The Cornish Fishmonger nets ecommerce gain for its sustainable seafood feasts
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The family business’s ecommerce retail move, under The Cornish Fishmonger brand, has been “life saving”, says company founder and managing director Robert Clifford-Wing, a former chef and trawlerman. Over 30 years the business has become renowned for freshness and quality, primarily supplying Michelin-starred restaurants and hotels across southern England and London.
“We’re a one-stop shop, buying directly from fishermen, then filleting, preparing, packing and delivering to doorsteps, from the boat to the customer in 24 hours,” Wing explains.
When trade calls dried up overnight after lockdown, Wing knew it was a now-or-never moment to bring the public fully on board “so they could enjoy the same quality as those dining in a top restaurant. The produce is so fresh it can go straight into the freezer and be enjoyed at leisure for a month.”
But he also recognised that despite having a retail site, ecommerce was still uncharted waters and digital marketing expertise was needed if they were to make the most of the changing times.
Wing found the answer through digital recruitment agency Beringer Tame and Harriet Wills who is Wing’s new ecommerce head.
Ecommerce brings the ancient trade of fishmongering into the 21st century and growing up here I understand the pressures on our Cornish fishing community facing the fierce competition from overseas fleets. We all need to support their traditional fishing
Robert Clifford-Wing, managing director The Cornish Fishmonger
“Ecommerce brings the ancient trade of fishmongering into the 21st century. But even when it is about technology, finding the right person so they fit into a business’s culture is vital. The personal service we got from the agency made all the difference,” says Wing.
A new Cornish Fishmonger super customer-friendly website with mouth-watering photos launches in the New Year, aligned to work seamlessly with mobiles and Google Shopping.
At present consumer and wholesale sales are evenly split, with consumer orders up 400 percent compared to 2019, representing years of previous growth in just a few months, and retail could net a £5 million turnover by 2022.
Staff numbers have increased from 34 to 41 with more jobs planned and the company has invested in upgrading and doubling its production space which will enable it to expand its menu of ready meals.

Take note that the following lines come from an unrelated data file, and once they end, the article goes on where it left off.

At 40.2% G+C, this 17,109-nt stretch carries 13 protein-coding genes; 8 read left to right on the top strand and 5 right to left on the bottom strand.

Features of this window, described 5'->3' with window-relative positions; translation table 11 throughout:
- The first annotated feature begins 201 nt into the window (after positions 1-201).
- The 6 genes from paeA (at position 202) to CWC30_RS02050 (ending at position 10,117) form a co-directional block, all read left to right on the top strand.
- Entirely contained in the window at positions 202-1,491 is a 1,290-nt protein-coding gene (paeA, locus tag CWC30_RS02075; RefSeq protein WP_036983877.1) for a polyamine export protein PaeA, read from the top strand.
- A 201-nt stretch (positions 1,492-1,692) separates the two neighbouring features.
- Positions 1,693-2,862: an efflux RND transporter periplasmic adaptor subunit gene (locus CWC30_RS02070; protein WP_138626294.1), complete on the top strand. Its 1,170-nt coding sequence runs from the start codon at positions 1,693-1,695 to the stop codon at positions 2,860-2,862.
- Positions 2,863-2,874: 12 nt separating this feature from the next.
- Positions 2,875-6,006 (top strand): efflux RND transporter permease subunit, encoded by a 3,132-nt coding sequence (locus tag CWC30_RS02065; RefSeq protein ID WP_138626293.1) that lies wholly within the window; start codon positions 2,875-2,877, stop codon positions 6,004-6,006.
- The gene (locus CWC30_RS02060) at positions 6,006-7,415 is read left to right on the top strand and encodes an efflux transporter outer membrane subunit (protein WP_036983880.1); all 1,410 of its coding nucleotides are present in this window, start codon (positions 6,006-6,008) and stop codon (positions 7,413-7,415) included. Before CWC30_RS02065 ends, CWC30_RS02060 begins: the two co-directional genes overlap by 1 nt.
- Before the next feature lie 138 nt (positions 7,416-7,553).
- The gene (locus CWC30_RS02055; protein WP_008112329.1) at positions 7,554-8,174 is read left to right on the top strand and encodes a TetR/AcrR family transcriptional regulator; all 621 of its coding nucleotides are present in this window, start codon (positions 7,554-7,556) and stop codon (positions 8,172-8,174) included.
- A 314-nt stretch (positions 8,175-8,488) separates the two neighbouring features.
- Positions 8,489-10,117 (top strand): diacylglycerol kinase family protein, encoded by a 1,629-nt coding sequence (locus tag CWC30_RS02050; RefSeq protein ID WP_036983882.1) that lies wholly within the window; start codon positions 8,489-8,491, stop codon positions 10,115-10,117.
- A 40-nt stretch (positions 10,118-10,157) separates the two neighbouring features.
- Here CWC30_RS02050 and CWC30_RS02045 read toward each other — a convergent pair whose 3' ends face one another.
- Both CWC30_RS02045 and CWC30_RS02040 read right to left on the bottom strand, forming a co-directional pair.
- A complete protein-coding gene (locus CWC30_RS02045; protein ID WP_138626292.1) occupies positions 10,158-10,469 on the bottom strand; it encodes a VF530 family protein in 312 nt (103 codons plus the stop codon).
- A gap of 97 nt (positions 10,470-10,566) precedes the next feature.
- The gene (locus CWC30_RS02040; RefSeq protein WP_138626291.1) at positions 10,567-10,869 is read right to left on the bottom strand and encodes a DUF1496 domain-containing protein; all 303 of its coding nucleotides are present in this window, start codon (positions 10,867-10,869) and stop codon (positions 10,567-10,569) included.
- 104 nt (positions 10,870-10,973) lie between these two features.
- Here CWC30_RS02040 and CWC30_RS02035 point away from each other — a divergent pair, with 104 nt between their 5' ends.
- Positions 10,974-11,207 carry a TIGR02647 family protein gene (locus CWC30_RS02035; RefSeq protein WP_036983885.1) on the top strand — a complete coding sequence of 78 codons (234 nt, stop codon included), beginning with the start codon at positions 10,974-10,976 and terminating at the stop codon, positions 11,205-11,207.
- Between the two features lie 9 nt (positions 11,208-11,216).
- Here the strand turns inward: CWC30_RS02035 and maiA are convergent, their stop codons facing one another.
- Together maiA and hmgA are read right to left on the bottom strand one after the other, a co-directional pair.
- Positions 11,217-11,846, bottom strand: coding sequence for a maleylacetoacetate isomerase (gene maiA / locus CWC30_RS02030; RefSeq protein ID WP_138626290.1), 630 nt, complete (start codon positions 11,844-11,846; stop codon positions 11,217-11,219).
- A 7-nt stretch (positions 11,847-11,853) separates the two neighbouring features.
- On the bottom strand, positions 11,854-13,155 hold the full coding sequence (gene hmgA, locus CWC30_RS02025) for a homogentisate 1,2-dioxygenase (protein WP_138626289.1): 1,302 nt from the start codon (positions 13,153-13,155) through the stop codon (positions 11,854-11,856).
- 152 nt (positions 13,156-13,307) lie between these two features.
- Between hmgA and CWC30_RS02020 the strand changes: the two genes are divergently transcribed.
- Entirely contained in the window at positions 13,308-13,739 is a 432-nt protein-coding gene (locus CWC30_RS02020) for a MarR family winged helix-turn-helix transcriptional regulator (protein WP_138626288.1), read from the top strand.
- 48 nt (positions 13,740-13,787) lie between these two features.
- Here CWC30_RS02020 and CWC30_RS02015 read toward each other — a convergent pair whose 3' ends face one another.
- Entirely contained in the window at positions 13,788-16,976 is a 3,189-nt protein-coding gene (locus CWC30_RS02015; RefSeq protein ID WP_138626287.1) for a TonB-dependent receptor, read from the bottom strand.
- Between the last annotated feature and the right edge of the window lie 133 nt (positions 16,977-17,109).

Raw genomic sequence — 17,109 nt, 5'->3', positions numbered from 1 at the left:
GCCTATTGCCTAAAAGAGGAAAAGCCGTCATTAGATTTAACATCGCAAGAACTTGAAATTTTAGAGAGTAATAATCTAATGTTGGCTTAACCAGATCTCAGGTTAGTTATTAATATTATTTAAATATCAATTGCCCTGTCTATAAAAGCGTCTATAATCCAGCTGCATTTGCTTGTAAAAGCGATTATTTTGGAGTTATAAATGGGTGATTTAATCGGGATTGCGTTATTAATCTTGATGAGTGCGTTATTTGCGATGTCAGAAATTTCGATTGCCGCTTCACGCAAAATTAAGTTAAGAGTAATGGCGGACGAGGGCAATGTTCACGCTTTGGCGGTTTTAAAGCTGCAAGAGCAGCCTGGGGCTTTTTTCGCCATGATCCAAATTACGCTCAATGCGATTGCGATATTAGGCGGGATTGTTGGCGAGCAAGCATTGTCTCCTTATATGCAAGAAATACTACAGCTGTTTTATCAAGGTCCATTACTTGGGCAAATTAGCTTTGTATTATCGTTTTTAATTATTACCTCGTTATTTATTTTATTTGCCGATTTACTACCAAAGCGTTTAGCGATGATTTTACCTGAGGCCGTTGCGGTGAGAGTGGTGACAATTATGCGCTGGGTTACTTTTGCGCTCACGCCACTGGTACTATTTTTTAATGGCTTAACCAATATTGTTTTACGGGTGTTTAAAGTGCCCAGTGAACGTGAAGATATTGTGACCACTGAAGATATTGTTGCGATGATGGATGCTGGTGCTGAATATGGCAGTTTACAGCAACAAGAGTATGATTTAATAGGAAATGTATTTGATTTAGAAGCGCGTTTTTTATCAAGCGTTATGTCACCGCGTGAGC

Recent figures suggest Brits are spending 21 more hours a week cooking with scratch cooks on the rise. Many of Wing’s new customers are younger and come back for more helpings.
Beringer Tame has seen digital talent searches double compared to a year ago with junior roles more in demand than senior. However chief executive Patrick Tame predicts this will change come Easter as companies capitalise on the digital improvements they are making at the moment.
Ecommerce has enabled Wing to reach a nationwide audience, hungry for all the tasty extras and traceability today’s foodies expect as a matter of course.
Along with its most popular boxes with seafood medleys, The Cornish Fishmonger creates its own products, from award-winning smoked seafood ranges to cooked lobster and dressed crab, and there are ‘how to’ guides on preparation, recipe ideas, wine and seafood pairings and customer recommendations.
Christmas is not all about turkey either. “There is big demand for Cornish lobster, crab, oysters and smoked salmon at this time of year,” says Wing.
The company’s long-standing ethical sourcing policy – the 30 sustainably sourced species it offers are one the biggest choices to be found online, and the close ties to the county’s fishing industry have stood it in good stead as customers’ concerns deepen about the marine environment and the health of fish stocks.
Wing is now a harbour commissioner for Newlyn fishing port where he is working to install better facilities for fishermen and modernise practices by increasing sustainable fisheries.
“Growing up here I understand the pressures on our Cornish fishing community facing the fierce competition from overseas fleets,” he says. “We all need to support their traditional fishing methods or lose them.”
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